In this Update:
Senate Republicans Continue Statewide Hearings on Rising Crime
Local police chiefs, prosecutors, addiction recovery experts and others met with the Senate Majority Policy Committee in Lancaster this week as part of Senate Republican public hearings on rising crime in Pennsylvania.
Pennsylvania has the highest violent crime rate of any state in the Northeast, according to FBI data. Between 2019 and 2020, no other state reported a greater year-over-year increase in violence. Driven by spikes in aggravated assault and homicide, Pennsylvania’s violent crime rate climbed 27.1% from 2019 to 2020.
Chief David Steffen of the Northern Lancaster County Regional Police Department told the committee that the national media’s consistent coverage of emotional, high-profile and statistically rare cases of officer-involved shootings portrayed as the norm has created a foundation of mistrust in law enforcement.
Columbia Borough Police Chief Jack Brommer said recruiting new officers to the force has become increasingly difficult, particularly as anti-police rhetoric rises.
According to Lancaster County District Attorney Heather Adams, Lancaster County is a hotspot for human trafficking, an insidious crime that contributes to other types of community lawlessness.
A top priority for Senate Republicans is to ensure Pennsylvanians feel safe in the towns, cities and communities they call home. These hearings will help legislators better understand the trends in crime from law enforcement and key stakeholders, and better align the Commonwealth’s economic goals with community objectives throughout the state.
The next hearing on crime and public safety will be announced in the near future.
Less Than a Year to Go Before Federal Enforcement of REAL ID Begins
The one-year countdown has begun for the federal enforcement of REAL ID for commercial domestic air travel and other federal purposes.
The Pennsylvania Department of Transportation advises Pennsylvania residents who want REAL ID-compliant driver’s licenses and photo ID cards and have not yet gotten one to gather the needed documents now to ensure they have plenty of time to get their REAL ID before the federal enforcement date.
REAL ID is a federal law that affects how states issue driver’s licenses and ID cards if they are going to be acceptable for federal purposes, such as boarding a domestic flight or entering a federal building that requires federally acceptable ID for entry. A federally acceptable form of identification (whether it’s a Pennsylvania REAL ID driver’s license or ID card, a valid U.S. Passport/Passport Card, a military ID, etc.) must be used for these purposes on and after May 3, 2023.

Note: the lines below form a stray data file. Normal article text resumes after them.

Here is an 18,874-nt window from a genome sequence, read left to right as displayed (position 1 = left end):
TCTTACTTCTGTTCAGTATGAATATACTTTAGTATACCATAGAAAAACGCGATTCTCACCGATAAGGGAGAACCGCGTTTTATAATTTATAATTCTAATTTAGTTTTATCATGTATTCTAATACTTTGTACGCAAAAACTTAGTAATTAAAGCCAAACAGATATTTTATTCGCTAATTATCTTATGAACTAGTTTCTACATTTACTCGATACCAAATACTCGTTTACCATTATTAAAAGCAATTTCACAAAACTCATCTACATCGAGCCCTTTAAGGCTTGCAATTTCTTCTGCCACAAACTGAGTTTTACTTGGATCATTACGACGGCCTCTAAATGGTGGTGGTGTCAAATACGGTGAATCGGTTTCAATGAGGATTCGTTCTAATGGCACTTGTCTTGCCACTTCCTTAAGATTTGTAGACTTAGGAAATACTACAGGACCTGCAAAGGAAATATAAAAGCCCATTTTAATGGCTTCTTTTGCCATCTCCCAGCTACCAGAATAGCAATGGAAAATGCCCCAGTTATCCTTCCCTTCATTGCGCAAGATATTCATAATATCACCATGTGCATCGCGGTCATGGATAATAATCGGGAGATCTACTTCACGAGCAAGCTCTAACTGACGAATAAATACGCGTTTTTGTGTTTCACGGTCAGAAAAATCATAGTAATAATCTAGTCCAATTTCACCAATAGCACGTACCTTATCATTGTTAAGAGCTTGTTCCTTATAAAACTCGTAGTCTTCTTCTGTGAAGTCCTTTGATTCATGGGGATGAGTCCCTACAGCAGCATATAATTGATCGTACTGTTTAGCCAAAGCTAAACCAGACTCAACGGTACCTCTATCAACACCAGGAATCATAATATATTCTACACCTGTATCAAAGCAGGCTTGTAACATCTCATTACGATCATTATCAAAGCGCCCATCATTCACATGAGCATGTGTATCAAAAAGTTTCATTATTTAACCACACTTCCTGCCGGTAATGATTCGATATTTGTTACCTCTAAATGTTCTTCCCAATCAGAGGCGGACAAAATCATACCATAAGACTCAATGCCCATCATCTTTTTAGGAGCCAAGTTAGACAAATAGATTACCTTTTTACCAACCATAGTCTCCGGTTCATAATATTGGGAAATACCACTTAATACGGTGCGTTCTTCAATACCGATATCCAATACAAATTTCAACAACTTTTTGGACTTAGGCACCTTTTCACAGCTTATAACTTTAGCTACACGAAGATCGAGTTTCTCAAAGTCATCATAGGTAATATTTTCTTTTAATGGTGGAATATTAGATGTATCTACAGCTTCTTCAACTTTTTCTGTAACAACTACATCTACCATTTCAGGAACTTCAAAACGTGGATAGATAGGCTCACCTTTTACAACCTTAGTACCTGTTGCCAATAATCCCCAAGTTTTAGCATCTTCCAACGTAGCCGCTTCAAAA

There is no requirement that any resident obtain a REAL ID; PennDOT continues to offer standard-issue driver’s licenses and photo IDs. More information, including frequently asked questions and information on documents required for REAL ID, can be found on the state REAL ID website.
Low-Income Home Energy Assistance Program (LIHEAP) Extended to May 20
The Low-Income Home Energy Assistance Program (LIHEAP) has been extended to May 20, allowing additional households to apply for help.
LIHEAP is a federally funded program administered by the state that provides assistance for home heating bills. Assistance is available for renters and homeowners.
May is Mental Health Awareness Month
While we focus on our physical wellbeing, the food we eat, exercise, and getting regular check-ups for vision and dental care, a growing body of evidence has demonstrated the need to take care of our mental health.
If you or someone you know needs assistance in this crucial area, the state has an online mental health resources page that can be a good starting point. Topics include finding help and treatment, preventing suicide and more.
Happy Mother’s Day
To mothers, grandmothers and everyone who serves in that role, I wish you a happy Mother’s Day in which all the love you give is returned to you in full.
Out and About in the 30th
Thursday we celebrated the National Day of Prayer in Blair County. I joined with local pastors, elected officials, and members of the community to honor the 71st Annual National Day of Prayer at Legion Park in Hollidaysburg. What an uplifting time it was to pray for our nation and to reflect on all that we have to be grateful for in our daily lives.
I was invited to give a legislative update to the Blair County Chamber’s Committee of Non-Profit Businesses with my colleagues, Representative Lou Schmitt and Representative Jim Gregory.
Recently, the Senate held “Bring Your Child to Work Day.” It was a great time for our staff’s children to get to visit the Capitol. To add to the excitement of the day, several colleges from across the state set up science exhibits for the children, including Juniata College in Huntingdon County.
I am so grateful for our local fire departments who dedicate their time to saving lives. Geeseytown Community Fire Company held their annual banquet and I was proud to spend time with all the members. Pictured is Fire Chief, Denny Estep and Denny’s father, Rick Estep, who is stepping down from his role as Fire Police Captain.
I joined my friend, Nasir, from Begin With Us Preschool in Blair County for “Muffins With Mom.”
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